What is there to do in the rural Pennsylvanian town of Selinsgrove? According to the Chamber of Commerce’s website, “spend time in the local post office.” Er, no thanks. Or perhaps “walk along the river to launch a boat.” Trying to find exciting things to do in Selinsgrove is enough to make you want to launch yourself into the river. I assume explaining your way out of an accidental suicidal attempt while hyperventilating is not an appropriate suggestion for something to do.
While Selinsgrove may lack excitement or a long list of tourist attractions, you will quickly find it’s a quintessential small American town. So American in fact, as I drove into town I either had a small stroke from my McChicken or I heard a faint Bruce Springsteen riff in my head. Only a short few minutes after arriving, I found myself walking some guys dog, talking with little kids on the side-walk and already visiting two-thirds of the entire town. I visited Selinsgrove only recently – in the middle of winter, but I have a sneaking suspicion the town is quite beautiful in the fall.
In my hotel room I eagerly googled things to do. A website popped up with only one suggestion: see a movie at the local cinema. Even though watching a delicious looking Ryan Gosling firing a gun in snug pants is a pretty good afternoon, I couldn’t get to the Cinema – Selinsgrove has no cab service or in town bus routes. You can catch a bus to Manhattan but you can’t get 3 miles up the road. Hours later when I called Paul’s Cab Service from nearby Sunbury, I spent the entire journey trying to work out what a “crick” was and why the driver kept recommending it. Confused, I spent a good 20 minutes in Wal-Mart trying to find one. (It’s a central PA dialect thing – it’s a creek, apparently. Alas, for those who think Wal-Mart sells everything – they don’t sell cricks).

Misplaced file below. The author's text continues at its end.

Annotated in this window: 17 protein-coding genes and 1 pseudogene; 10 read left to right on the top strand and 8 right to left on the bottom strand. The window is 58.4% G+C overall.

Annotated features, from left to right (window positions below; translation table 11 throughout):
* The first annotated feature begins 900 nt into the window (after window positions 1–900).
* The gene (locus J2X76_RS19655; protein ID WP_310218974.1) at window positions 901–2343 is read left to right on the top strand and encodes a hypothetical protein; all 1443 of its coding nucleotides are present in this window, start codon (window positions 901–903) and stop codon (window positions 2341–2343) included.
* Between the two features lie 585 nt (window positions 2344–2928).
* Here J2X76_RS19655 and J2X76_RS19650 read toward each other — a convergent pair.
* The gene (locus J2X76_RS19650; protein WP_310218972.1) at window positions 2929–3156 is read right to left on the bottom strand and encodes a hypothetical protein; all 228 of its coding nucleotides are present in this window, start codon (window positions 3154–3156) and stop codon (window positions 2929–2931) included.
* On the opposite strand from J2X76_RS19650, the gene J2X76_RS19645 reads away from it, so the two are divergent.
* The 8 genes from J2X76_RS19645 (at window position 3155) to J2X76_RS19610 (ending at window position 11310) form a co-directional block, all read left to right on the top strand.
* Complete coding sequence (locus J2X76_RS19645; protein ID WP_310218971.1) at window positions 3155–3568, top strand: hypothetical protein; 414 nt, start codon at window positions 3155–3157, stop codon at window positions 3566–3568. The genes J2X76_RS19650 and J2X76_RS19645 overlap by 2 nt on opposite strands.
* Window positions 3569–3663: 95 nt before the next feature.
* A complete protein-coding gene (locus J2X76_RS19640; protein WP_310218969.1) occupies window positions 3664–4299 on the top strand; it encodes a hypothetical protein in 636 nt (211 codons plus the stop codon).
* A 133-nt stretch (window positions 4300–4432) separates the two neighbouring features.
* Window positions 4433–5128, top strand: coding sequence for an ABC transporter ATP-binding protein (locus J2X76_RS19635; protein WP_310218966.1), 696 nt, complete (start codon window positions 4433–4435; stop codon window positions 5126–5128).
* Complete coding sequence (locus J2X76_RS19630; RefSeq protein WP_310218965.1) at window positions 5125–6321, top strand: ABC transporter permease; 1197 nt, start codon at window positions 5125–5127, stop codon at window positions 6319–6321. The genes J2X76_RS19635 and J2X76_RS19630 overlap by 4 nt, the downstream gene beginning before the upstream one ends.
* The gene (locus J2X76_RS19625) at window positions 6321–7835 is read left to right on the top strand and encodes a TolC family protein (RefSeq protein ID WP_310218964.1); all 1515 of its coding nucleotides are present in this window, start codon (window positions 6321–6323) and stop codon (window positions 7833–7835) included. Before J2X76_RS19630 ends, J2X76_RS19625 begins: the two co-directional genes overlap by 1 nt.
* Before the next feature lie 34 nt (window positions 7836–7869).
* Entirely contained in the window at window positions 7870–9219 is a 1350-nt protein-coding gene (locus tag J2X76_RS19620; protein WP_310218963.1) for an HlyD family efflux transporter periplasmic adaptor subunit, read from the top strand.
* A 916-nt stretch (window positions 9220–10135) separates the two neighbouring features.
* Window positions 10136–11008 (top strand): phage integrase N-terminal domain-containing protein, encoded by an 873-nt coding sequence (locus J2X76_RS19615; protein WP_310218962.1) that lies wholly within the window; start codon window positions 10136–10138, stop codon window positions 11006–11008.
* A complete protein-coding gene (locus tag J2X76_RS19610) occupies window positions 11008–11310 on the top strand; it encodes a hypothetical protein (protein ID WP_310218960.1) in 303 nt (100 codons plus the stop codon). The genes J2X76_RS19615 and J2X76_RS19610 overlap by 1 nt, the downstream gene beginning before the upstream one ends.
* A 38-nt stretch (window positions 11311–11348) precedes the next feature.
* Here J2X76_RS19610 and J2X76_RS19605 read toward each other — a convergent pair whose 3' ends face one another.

Watching the kids walk home from school I can almost sense their boredom while immediately worrying about them in high school; there’s not much to do other than have a house party, get drunk, go on a dates and try to inconspicuously shag everything that moves without the entire town finding out. It’s an assumption; this is the same town with multiple Lutheran and Methodist churches, is surrounded by hymenoplasty surgeons and is the proud owner of one central masonic lodge. Although there are just under 5500 people in Selinsgrove there is an excessive 9 churches and 6 cemeteries.* (That’s one hyper organised afterlife, it’s a shame they couldn’t be that organised about the 3 lots of separate shopping centres. Why aren’t Monroe Marketplace and the Susquehanna Valley Mall one?)
Selingrove has enabled me to understand certain people I know a lot better. Selinsgrove is a small town with a strong sense of community and morals, whereas I grew up in a city more than 127 times the size (literally) and was far less sheltered and grounded. I’ve never spent any significant time in a small town, and I now I have visited Selinsgrove I can see I’m quite brash and unpredictable.
After a brief tour of Wal-Mart, a lunch at Emma’s Food For Life, a drink at BJ’s Steak and Ribs, a walk through downtown and eating half a cow for dinner at A Taste of Philly, I walked along the freezing crick and then headed back to the hotel to lay in a hot bath for almost an hour. Not only was I going to university the next day in a foreign country, I have to redesign this site, my friends site, a new site, I have to sit 16 exams in the next 3 months, as well as my university course work, graduate in May and work out my visa situation all by then as well. I also realised that despite doing everything humanly possible to show someone I care about them, they don’t care about me at all. To me, there isn’t much more a person can do beyond travel thousands of miles just to see someone, and to care unconditionally but sometimes it’s not enough. In those moments a shadow of darkness fills the air when you realise, what I have done is enough – more than enough actually.
So I packed up and said goodbye to the little slice of America and moved a hundred miles up the road to somewhere just as rural, but brutally colder to test out my ability to live in the same spot for four months. Maybe I will return to see Selinsgrove in the fall.
Have you been to Selinsgrove? What did you think?* According to Wikipedia